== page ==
Using all pitchers with at least 40 IP in consecutive seasons and weighting by IP in the first season (using ERA as next season’s park-adjusted ERA)

ERA = 1.50 + .95*SIERA – .28*xFIP

(all p-stats <.002)
(This has multi-collinearity issues since the two stats correlate and we are trying to differentiate which effect is what, but splitting odd & even seasons, I get):
ERA = 1.47 + .86*SIERA - .19*xFIP
ERA = 1.50 + 1.04*SIERA - .37*xFIP
(p<.003, except for the first xFIP coefficient is .128)
Doing FIP in there, we get:
ERA = 1.30 + .61*SIERA + .14*FIP
(all p-stats < .01)
ERA = 1.32 + .56*SIERA + .15*FIP
ERA = 1.27 + .67* SIERA + .06 FIP
(p-stats <.01 except for the last FIP one of .265)
Doing FIP & ERA-same-year:
ERA = 1.31 + .61*SIERA + .04*FIP + .07*ERA
(p-stats .000, .398, .007)
Splitting halfs...
ERA = 1.32 + .56*SIERA + .10*FIP + .06*ERA
(p-stats: .000, .146, .132)
ERA = 1.28 + .66*SIERA - .02*FIP + .08*ERA
(p-stats: .000, .764, .020)
Anything else to run? I'm happy to run tests as asked if my programming skills can handle it! Thanks for the great idea, Brent!

Furthermore, the weights should differ depending on the time frame used. That is, if I’m forecasting based on data for a relatively short period (say, half a season), I’d probably give almost no weight to ERA, but if a pitcher’s ERA is consistently better than the defense-independent metrics for several years, then I’d figure there are skills being captured by ERA (holding and picking off base runners, pitcher fielding, skill at inducing infield flies) that are missing from metrics like SIERA. So I’d guess the coefficients of FIP and ERA would tend to rise when forecasting using data for longer time spans.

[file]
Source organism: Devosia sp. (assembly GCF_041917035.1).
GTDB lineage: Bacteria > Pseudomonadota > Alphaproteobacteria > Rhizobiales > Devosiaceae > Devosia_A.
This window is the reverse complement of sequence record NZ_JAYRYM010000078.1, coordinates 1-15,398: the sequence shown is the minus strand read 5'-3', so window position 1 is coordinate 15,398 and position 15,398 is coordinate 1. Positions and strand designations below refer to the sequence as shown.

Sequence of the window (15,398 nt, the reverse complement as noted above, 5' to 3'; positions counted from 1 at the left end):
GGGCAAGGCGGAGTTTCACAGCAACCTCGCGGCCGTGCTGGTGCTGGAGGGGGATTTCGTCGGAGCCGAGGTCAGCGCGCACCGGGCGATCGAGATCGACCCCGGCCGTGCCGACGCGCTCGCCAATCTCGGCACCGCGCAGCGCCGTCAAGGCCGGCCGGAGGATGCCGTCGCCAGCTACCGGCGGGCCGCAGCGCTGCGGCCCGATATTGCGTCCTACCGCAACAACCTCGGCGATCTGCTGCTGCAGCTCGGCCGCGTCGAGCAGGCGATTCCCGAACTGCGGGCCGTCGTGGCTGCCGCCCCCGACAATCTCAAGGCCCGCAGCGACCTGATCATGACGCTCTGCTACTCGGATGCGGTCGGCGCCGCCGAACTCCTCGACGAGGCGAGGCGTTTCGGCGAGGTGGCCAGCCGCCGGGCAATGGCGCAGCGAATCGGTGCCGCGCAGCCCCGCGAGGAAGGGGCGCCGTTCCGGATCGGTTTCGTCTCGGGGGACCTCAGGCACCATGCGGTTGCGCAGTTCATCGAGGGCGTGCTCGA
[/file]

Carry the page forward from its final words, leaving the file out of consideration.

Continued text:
]]>One thought on your closing lines: is there any meaningful trend on the pitchers where xFIP and SIERA produce significant disparities in predictions? Are these disparities random or consistent?

]]>I’m testing SIERA against next-year-ERA while the formula was devised as a regression against same-year-ERA. As a hypothetical, I showed what a biased regression like you describe would look like above when I developed the “fake SIERA” called SIERA*. That RMSE with next-year-ERA was 0.920, as opposed to regular SIERA’s 1.040.

In the original SIERA run, Eric and I developed it for 2003-2007 and then applied it 2008 peripheral data against 2009 ERA and it worked. The original formula released in 2/2010 did well using 2009 peripherals to predict 2010 ERA too.

Is that what you were asking about?

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